LHJ: Heck yeah! He still needs his momma as far as I'm concerned! But he's got a lot of people watching out for him, including his father, who is always telling him, "Don't do what I did." Sometimes he doesn't want me around. But the other night [during a Van Halen concert], when he didn't know I'd be there, I went to stand in my usual spot and when he saw me, his face just lit up.
LHJ: What's the most important thing you've learned from divorce?
VB: You must love your children more than you hate your ex, period. Luckily, I've never really hated Ed. But I've seen exes who do. All it does is hurt the kids. I mean, do you hate your ex so much and want to hurt him so badly, and watch your children be harmed by it, that that gives you joy? Isn't it much easier just to have peace than be right all the time?
LHJ: What do you think about monogamy now?
VB: There is no way ever I will not be monogamous. Tom and I talk about this. I now know how it feels to cheat, and be cheated on. If my eyes ever stray or his, it's to be talked about -- and if we want to act on it, we leave each other first. You just can't cheat. It hurts your own soul.
LHJ: How did you and Tom meet?
VB: Through my youngest brother, Patrick. He also introduced me to Ed!
VB: Yes! He took me to a Van Halen concert. But anyway, Pat introduced me to Tom. We were both at this wine auction. It was 2004, and there was this baseball game on, and we both noticed we kept leaving our table to check out the scores. That's how it started.
LHJ: Did you like Tom from the start?
VB: There was instant attraction. But we didn't start dating until two months after we met. Tom was afraid. Someone told him I was out of his league!
LHJ: Had Tom been a fan of yours?
Tom Vitale: Yeah. When I was a teenager and watched One Day at a Time, I'd kiss the television screen when she was on. 'Cause she was so hot.
LHJ: Do you ever think of remarrying?
VB: We talk about it. But we just don't want to plan the party. It's too overwhelming, it's too much work, and we're so happy the way we are.
LHJ: What's the most romantic thing he's done for you?
VB: We were in, I think, Michigan. My family and I were seeing Wolfie on tour. We were all in the hotel room, hanging out. And then Tom left. And I'm like, "What happened to him?" Then he came back. An hour later we called it a night and back in my room there were candles everywhere, and the bed was covered in rose petals.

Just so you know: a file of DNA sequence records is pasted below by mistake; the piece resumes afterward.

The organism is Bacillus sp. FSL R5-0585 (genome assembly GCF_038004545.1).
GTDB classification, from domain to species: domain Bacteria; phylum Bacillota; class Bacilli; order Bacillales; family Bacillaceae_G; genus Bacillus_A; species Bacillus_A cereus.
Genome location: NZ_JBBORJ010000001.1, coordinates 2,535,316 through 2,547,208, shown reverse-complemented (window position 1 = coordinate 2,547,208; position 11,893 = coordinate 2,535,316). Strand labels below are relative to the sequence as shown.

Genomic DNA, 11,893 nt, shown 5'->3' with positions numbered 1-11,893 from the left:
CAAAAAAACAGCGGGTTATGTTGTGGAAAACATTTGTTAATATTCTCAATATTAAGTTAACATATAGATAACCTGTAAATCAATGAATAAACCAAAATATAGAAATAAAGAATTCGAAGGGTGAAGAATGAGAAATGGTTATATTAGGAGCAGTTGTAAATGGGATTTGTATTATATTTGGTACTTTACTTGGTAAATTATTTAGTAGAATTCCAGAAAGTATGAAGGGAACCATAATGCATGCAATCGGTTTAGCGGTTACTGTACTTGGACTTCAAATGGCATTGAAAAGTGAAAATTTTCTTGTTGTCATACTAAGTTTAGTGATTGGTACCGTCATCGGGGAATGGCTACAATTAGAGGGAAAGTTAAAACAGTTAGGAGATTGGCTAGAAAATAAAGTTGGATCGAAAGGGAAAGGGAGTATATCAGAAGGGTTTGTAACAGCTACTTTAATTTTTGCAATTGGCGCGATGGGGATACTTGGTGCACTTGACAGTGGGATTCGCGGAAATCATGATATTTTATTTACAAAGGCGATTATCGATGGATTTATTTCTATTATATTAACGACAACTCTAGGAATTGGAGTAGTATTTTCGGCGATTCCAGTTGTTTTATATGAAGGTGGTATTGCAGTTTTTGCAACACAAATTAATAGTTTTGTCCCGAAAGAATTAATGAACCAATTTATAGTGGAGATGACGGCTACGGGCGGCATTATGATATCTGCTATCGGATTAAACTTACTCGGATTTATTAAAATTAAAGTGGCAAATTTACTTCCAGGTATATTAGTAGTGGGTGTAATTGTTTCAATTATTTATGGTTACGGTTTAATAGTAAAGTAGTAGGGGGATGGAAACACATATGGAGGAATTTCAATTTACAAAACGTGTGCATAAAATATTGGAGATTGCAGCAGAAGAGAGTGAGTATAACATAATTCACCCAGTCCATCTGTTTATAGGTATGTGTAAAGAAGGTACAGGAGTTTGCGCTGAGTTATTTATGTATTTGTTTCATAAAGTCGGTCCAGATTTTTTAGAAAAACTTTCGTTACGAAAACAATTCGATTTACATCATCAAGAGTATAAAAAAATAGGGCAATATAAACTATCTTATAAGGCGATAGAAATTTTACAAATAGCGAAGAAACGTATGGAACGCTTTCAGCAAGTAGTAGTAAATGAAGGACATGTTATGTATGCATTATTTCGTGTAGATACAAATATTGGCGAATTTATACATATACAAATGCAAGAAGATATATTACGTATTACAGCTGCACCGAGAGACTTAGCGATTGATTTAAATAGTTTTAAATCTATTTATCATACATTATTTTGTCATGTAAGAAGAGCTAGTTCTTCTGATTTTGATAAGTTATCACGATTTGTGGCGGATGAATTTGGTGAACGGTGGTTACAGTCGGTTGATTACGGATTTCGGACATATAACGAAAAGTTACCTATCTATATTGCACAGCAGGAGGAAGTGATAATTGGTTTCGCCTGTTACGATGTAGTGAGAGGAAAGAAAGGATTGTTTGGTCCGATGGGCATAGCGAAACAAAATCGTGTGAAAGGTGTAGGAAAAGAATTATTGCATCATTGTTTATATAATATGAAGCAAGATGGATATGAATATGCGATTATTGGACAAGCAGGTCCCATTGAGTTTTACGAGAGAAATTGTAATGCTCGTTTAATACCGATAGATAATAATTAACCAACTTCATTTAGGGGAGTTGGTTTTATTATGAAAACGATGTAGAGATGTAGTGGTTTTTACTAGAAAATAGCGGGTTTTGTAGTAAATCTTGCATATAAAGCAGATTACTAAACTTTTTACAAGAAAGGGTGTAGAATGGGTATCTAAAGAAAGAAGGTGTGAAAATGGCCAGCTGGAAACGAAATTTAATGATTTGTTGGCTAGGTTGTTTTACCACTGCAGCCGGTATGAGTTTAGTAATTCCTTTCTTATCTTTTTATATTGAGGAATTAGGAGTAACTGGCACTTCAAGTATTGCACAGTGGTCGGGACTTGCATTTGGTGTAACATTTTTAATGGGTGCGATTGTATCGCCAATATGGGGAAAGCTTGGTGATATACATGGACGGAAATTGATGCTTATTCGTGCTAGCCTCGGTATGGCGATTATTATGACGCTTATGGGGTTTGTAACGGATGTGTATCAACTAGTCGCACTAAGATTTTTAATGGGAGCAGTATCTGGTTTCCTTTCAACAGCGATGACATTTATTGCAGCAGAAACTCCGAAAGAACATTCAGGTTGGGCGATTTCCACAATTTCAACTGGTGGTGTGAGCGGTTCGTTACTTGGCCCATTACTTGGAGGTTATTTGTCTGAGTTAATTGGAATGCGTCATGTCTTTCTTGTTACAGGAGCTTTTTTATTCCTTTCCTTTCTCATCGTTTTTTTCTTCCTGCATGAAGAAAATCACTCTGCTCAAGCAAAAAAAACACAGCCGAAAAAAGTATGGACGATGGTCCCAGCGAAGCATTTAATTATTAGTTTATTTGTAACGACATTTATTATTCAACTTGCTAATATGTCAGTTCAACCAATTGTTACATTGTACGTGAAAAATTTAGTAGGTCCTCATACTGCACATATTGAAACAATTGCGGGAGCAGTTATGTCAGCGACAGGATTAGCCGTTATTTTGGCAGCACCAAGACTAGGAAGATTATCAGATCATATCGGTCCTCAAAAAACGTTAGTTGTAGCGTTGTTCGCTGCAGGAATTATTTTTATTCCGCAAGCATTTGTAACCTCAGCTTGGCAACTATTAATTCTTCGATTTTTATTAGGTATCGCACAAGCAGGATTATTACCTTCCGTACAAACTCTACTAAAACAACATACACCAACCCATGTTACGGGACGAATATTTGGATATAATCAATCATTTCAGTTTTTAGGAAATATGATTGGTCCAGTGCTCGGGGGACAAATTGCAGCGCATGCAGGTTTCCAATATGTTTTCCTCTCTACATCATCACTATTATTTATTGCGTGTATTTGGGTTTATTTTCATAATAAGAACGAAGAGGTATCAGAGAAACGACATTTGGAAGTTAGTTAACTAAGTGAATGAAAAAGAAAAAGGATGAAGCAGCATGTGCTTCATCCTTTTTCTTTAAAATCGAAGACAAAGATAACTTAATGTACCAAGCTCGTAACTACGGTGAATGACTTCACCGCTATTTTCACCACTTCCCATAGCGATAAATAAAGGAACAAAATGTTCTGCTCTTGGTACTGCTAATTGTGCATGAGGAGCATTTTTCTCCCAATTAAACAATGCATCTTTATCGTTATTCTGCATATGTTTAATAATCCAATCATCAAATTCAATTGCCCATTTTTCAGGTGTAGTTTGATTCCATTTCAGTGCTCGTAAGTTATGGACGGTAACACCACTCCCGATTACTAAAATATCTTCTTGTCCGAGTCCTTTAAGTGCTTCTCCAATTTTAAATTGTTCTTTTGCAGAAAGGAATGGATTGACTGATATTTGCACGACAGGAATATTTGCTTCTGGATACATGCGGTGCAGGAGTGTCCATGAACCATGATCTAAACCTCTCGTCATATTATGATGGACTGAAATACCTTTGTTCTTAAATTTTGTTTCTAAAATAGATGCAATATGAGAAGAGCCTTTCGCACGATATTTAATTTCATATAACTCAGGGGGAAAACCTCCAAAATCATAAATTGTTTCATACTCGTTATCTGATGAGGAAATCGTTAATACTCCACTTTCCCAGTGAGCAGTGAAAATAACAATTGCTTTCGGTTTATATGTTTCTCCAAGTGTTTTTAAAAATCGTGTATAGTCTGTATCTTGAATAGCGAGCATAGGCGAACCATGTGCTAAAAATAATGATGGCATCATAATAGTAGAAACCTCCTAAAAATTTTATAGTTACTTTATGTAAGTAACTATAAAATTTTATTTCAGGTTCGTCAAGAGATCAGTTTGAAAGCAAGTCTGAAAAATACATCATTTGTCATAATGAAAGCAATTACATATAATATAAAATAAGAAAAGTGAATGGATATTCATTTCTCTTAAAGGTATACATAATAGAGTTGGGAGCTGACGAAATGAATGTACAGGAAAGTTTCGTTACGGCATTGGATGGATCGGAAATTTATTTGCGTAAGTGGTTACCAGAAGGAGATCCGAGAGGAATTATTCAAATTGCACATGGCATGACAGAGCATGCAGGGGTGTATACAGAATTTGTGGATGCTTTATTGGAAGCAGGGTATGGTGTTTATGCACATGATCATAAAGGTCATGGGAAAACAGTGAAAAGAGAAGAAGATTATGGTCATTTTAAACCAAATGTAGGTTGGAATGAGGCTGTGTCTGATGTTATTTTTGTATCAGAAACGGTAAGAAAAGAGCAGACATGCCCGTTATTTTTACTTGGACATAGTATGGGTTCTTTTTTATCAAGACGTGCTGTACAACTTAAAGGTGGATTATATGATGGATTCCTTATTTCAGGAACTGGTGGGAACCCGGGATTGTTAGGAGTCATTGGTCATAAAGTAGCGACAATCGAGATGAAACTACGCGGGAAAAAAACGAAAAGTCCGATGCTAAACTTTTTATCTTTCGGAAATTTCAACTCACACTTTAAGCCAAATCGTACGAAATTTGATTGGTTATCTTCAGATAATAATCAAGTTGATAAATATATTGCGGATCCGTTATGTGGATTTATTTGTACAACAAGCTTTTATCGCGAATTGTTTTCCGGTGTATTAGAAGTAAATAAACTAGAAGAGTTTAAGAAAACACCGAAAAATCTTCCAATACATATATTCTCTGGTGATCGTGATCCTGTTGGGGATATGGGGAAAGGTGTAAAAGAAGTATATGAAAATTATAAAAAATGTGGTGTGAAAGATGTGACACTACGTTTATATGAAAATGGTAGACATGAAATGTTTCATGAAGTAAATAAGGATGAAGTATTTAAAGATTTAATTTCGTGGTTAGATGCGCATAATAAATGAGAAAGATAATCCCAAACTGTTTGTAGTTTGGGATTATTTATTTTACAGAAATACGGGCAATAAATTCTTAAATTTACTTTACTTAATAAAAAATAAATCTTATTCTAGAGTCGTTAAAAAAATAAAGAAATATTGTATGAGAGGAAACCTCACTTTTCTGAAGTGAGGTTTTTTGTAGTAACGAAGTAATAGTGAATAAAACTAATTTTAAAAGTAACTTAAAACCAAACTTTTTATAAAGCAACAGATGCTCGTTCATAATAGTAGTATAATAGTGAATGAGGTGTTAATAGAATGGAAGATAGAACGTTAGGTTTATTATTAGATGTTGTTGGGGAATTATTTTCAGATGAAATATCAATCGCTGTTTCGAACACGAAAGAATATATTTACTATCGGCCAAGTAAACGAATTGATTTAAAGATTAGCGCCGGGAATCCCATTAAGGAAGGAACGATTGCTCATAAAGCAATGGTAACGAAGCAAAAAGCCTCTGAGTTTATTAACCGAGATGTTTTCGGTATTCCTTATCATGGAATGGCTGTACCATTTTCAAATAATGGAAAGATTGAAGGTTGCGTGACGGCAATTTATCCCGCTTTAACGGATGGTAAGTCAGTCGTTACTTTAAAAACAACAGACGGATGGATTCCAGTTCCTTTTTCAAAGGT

LHJ [speaking to Vitale]: Is Valerie romantic?
VB: I don't think I am.
TV: Do you remember the time for my birthday, the Four Seasons....
VB: Okay, that's not printable [laughs].
LHJ: Did it involve skimpy outfits?
VB: It did -- that and chocolate sauce and whipped cream and strawberries. And it's not printable.
LHJ: Valerie, what would you tell other women who are trying to lose weight?
VB: Do it with a friend, a lover, a husband -- you need a buddy. I resisted this until I started Jenny Craig. I didn't want anyone to know I was dieting. Now I know you need a community around you. Like now, my mom and brother are doing it. This is the first time I've done it this way and it works. It's encouraging to you -- and you can find joy in other people's successes.
LHJ: How did you train yourself to not be an emotional eater?
VB: Journaling was helpful. Writing down for myself all the times I was tempted to overeat. Most recently it was when my cat Dexter got sick -- and I was writing about how I wanted to eat, so badly. I got him in Christmas 2000, just about the time my life totally changed. He's seen me through all this stuff ... thank God, he got better.
LHJ: Are you also exercising? What's your typical workout?
VB: It'll either be the elliptical or the treadmill, and for the very first time, last week I went jogging. Three and a half miles. It's the first time I moved my legs that far in 20 years. And because I lost weight my knees didn't hurt, though my thighs were killing me. But still, I thought, I can do this now!
LHJ: What do you want to do in the future?
VB: Write more books. The next one will be about divorce, and how you can do it without hurting your children. I also hope to keep doing stories for Rachael Ray...about women's lives...I've been talking to Paramount about doing my own talk show. Rachael Ray is a way of testing me out, to see if I'm comfortable with this format.
LHJ: Our credo is "Never underestimate the power of a woman." What does that mean to you?
VB: A woman's power is her intuition and her ability to persuade men. She doesn't have to push too hard to get her point across. If more women would do that "I don't have to let him know that I'm right" thing, we'd have a more peaceful world.
Originally published in Ladies' Home Journal, April 2008.